chapter  15
TRADE AND MACROECONOMIC POLICIES AND THE INDUSTRIALIZATION EXPERIENCE IN KENYA IN THE 1970s AND 1980s
Pages 28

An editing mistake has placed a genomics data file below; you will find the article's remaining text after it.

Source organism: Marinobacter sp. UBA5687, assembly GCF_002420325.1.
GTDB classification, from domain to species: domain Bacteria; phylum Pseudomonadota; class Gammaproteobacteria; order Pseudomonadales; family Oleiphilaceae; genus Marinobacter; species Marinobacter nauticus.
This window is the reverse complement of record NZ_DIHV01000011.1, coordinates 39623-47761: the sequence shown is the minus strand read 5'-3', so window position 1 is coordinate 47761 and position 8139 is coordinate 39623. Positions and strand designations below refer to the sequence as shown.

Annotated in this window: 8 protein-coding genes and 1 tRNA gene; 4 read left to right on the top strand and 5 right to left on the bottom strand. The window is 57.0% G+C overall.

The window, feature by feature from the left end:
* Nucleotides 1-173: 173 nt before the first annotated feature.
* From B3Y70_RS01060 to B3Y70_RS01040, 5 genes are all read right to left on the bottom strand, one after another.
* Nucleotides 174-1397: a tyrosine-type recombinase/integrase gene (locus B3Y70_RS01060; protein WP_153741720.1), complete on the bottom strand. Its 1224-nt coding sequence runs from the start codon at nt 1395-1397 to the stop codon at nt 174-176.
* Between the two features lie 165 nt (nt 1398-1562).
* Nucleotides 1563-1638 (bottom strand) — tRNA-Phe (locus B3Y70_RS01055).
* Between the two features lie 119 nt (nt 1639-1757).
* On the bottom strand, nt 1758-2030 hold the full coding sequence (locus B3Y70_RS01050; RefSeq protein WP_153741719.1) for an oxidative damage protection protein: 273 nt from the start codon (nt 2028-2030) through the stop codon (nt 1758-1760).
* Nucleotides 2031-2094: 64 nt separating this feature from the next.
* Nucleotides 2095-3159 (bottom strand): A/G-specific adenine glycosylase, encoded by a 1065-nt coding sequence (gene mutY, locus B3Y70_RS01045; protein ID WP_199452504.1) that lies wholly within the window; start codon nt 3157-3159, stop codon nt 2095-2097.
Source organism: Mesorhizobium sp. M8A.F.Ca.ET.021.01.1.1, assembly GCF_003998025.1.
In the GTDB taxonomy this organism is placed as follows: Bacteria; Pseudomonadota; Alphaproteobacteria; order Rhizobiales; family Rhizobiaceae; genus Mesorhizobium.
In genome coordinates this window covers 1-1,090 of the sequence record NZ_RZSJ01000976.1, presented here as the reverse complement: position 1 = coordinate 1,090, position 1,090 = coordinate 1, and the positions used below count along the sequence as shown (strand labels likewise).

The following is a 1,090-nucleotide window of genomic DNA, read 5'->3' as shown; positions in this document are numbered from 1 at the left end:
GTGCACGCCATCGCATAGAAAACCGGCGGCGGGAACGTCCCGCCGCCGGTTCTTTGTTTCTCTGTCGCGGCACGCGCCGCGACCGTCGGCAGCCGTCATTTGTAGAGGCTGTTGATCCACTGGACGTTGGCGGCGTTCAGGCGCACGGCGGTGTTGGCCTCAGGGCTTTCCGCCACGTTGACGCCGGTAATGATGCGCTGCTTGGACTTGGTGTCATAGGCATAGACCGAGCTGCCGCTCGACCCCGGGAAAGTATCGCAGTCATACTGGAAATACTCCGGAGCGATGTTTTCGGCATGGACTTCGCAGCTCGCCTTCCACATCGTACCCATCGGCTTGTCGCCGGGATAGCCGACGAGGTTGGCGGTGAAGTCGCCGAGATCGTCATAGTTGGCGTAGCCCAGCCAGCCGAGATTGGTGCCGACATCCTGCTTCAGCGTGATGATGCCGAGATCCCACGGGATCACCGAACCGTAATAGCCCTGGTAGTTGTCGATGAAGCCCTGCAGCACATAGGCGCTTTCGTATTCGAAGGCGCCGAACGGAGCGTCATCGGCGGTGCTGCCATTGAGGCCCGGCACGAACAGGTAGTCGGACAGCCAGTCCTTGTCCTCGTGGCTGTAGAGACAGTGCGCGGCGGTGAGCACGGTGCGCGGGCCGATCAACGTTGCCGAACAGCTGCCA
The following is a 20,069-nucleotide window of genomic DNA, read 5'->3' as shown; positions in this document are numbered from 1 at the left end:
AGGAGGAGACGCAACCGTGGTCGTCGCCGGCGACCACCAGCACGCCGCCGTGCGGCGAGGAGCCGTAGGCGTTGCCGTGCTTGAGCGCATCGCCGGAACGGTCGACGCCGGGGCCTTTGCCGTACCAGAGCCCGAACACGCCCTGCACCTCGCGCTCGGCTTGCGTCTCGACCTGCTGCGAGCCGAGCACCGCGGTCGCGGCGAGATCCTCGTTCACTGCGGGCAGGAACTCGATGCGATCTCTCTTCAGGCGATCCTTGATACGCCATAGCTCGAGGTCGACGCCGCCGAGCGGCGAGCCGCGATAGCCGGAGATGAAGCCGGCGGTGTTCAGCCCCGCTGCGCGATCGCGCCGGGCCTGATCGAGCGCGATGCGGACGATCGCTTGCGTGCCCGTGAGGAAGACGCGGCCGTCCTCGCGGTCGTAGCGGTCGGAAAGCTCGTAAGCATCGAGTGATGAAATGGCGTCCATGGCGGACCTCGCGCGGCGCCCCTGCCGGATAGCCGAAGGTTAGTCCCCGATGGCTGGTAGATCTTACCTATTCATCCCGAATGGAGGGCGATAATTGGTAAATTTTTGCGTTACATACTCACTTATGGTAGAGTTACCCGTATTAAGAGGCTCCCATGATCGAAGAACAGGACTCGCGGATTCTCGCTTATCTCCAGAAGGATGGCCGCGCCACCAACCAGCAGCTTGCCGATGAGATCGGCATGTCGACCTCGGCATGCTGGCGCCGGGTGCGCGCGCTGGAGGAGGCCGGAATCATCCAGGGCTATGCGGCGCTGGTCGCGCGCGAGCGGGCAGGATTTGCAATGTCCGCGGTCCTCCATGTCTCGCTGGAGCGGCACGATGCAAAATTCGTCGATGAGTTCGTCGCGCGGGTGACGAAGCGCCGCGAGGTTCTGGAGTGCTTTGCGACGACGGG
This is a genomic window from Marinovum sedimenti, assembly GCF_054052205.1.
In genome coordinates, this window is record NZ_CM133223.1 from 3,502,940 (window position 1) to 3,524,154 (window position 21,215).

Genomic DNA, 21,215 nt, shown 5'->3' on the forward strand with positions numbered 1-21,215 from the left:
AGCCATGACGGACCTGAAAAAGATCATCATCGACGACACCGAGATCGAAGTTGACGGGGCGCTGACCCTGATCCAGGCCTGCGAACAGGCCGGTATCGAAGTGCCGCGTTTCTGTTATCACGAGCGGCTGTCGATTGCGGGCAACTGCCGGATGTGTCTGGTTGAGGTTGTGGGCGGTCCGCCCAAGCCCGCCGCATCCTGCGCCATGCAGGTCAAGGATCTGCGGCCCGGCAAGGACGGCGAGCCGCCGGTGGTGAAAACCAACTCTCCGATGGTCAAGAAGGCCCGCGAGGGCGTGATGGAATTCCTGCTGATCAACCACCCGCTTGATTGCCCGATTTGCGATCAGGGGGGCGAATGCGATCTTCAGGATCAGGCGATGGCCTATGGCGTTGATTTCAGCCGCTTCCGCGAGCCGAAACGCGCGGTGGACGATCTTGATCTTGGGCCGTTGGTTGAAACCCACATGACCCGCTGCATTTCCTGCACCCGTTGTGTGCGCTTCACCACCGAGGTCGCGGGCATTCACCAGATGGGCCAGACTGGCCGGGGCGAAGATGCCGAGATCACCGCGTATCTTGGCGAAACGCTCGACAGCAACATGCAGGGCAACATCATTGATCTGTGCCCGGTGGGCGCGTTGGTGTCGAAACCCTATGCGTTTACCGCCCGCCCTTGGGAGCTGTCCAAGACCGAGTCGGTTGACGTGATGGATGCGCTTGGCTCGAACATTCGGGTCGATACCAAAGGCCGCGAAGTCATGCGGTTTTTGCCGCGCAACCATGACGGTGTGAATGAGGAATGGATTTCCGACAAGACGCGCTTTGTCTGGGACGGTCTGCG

Kenya is a typical, small, non-oil country with an average GDP per capita of only $350 and an estimated population of 24 million (1990). The country has, however, received some attention in the Sub-Saharan Africa development literature because of its comparatively good macroeconomic performance which has been achieved within a relatively laissez-faire framework. The country, for example, experienced a faster average annual growth in GNP per capita and a lower rate of inflation than in Sub-Saharan Africa in general. However, it experienced a smaller expansion in merchandise trade in the 1960s and 1970s although it did not experience as drastic a collapse in merchandise exports and imports as Sub-Saharan Africa (SSA) in the 1980s.1